I don’t use rental cars as much as I used to these days.

The likes of Uber and the joys of walking often have me prioritizing places where I can walk where I’d like to go, or places where where a quick Uber will suffice.

And in these times, that’s probably good. Rental car rates have skyrocketed, availability is slim and even if you manage to find a car, there’s often no guarantee it will be there when you turn up!

But — as life tends to do — I occasionally end up in a situation where I do want a car rental, but don’t want the new trending changes to car rentals, like skyrocketing rates included. I’ve long had a very simple system for saving on rentals and securing better cars in the process, so here we go!

It’s as basic as it gets, but its highly effective.


Basically, Avoid Airports

Rental car company websites tend to lock you into specific rental locations, rather than generalized areas. If I search for Palm Springs, a search often defaults to the car rental at the airport, rather than the general Coachella Valley area where there are many.

The problem with this is, rental car locations elsewhere in cities — basically anywhere but the airport — tend to be much, much cheaper. Sometimes, they have better cars!

I like a premium car, and prefer a small European SUV typically. Shoot me, I just do. And when I look at car rentals from LAX, or any other major city airport location, I feel the sting for my premium car affinity. So, sometimes, I consider other nearby rental locations instead.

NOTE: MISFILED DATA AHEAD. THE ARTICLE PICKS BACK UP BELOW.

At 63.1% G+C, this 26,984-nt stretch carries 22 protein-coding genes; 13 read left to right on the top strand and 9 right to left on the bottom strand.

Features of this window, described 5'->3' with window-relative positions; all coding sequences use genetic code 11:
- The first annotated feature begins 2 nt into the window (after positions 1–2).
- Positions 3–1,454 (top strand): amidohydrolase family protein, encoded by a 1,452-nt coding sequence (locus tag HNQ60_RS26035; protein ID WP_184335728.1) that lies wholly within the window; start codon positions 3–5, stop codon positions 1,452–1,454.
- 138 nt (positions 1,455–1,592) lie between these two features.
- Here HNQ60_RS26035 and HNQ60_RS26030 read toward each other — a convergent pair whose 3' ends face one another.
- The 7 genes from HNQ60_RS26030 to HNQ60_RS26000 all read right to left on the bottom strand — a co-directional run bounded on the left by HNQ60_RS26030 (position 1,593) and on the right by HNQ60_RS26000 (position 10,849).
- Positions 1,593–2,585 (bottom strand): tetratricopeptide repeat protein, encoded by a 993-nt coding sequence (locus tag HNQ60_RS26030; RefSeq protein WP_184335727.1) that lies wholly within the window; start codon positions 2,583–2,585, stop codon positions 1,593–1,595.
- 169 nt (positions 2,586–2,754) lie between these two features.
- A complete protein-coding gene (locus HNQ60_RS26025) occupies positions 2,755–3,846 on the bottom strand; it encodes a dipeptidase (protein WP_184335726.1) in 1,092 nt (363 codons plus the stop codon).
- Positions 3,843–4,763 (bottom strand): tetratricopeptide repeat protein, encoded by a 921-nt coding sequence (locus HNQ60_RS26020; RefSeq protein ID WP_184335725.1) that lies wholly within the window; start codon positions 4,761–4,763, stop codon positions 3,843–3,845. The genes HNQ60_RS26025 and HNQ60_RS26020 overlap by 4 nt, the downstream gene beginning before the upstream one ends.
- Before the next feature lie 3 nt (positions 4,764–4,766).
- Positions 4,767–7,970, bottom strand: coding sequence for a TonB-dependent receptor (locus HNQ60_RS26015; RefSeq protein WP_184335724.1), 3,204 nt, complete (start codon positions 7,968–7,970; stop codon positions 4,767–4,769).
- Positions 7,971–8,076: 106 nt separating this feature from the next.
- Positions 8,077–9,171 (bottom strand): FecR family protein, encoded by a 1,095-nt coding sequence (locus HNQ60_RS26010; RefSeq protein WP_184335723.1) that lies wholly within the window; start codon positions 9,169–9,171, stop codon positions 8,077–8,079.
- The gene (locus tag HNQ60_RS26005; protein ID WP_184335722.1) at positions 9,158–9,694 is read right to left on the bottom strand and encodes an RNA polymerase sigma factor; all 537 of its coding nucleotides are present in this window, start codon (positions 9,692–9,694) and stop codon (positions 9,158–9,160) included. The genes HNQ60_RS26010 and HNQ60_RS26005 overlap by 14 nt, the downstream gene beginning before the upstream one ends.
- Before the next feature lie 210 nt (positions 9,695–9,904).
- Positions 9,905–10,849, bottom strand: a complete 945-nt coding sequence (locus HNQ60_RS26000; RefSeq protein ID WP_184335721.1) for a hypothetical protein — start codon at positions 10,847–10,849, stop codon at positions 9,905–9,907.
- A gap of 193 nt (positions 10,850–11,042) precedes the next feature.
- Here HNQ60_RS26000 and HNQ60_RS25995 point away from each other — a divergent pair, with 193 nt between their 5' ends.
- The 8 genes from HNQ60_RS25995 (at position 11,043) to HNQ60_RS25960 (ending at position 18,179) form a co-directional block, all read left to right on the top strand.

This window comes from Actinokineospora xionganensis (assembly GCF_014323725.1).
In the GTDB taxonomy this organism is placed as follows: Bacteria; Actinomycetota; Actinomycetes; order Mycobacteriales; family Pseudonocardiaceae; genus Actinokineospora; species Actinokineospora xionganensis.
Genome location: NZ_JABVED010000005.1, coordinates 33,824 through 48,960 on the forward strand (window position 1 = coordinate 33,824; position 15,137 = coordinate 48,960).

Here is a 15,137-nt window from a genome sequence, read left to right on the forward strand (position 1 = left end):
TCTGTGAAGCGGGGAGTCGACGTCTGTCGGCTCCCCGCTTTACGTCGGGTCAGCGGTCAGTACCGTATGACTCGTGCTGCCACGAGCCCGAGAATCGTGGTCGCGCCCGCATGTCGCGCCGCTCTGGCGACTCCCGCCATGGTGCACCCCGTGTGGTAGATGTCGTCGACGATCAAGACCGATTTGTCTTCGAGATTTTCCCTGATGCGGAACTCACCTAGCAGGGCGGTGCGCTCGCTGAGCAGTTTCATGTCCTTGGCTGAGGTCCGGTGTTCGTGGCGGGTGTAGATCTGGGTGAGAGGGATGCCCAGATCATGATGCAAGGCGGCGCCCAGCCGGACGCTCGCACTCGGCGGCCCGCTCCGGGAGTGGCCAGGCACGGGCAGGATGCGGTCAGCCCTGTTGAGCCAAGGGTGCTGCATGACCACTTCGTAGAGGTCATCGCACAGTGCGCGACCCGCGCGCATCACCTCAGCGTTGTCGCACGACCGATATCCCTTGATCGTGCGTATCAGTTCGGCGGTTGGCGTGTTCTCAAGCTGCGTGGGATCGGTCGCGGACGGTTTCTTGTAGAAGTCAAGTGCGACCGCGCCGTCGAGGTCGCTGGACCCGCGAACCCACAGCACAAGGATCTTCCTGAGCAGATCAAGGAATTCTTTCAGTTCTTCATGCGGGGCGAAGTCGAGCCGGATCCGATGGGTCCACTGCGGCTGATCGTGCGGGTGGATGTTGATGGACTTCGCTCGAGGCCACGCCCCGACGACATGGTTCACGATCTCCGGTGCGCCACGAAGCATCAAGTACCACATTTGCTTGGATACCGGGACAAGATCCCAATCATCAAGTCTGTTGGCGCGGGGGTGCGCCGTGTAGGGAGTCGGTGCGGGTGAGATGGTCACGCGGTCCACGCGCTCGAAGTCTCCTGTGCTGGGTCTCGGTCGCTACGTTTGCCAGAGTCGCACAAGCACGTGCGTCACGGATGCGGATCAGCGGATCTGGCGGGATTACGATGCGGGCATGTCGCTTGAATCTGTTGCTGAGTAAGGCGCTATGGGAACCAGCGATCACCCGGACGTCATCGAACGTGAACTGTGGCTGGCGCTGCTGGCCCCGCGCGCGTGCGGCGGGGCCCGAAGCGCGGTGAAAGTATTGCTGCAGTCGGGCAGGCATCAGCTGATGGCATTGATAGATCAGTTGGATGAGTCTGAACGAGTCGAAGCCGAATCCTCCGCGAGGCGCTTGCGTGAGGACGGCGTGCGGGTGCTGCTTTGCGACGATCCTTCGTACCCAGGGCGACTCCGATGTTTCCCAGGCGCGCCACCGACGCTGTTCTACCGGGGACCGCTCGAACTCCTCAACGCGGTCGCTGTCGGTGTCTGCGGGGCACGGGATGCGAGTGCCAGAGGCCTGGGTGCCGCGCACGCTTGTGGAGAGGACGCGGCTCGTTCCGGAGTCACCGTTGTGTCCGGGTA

The result is that I typically find prices circa half what I’d pay at the airport. Sure, I’ll need a $10 or $20 Uber to reach the lot, but at many airports where a shuttle or series of maneuvers is needed to reach the rental lot anyway, I don’t even see this as added hassle.

In Palm Springs this week, I had the choice of $1200 for the week for an inferior car, or $587 for an Audi Q5, by taking a $12 Uber ride a few miles down the road. Hmm, tough choice. The price for the Q5 was lower than the daily for even the most basic compact at the airport rental location.

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How To Compare Rental Rates Effectively

Like I said, specific car rental company websites often spit you to a specific lot where the airport is, rather than a general area. If you don’t know the area, you might not know whether any other locations exist. You might not even consider that prices can be so wildly different.

One rather effective way of tackling this is by using online travel agencies, like Expedia, and others, which typically include all area lots and will show low prices.

Not all do, and sometimes its important to check your search, like “Los Angeles Area” rather than entering “LAX”, for example. There are pros and cons of booking through online travel agencies, versus direct, so that’s a consideration.

What I Like To Do

Obviously, you’ve got all the usual tricks like choosing the right credit card to cover collision damage waivers, using AutoSlash, or signing up for AARP to get better rates — yes anyone can, it’s not just for old people — but that still doesn’t solve the disparities between nearby locations.

My method, for better and worse, is to open three web browser windows.

  1. Google Maps
  2. An online travel agency, like
  3. A car rental company website, like Enterprise.

In Google maps, I’ll select a given city, then search for “rental car” and compare the locations with the airport, or to where I’ll be staying. I’ll then run a general area search on the online travel agency website to get a feel for prices across all spots.

Again, double check that you aren’t only being shown the airport location. Sometimes the best prices are the airport location, but I find that to be rare. It’s usually the places like 10 minutes away that are much cheaper.

Google Maps gives me a list of all locations for all rental companies and I then square that location info with prices found on the online travel agency. I need the alternative location to still be easy for pick up and exit to make it worth it.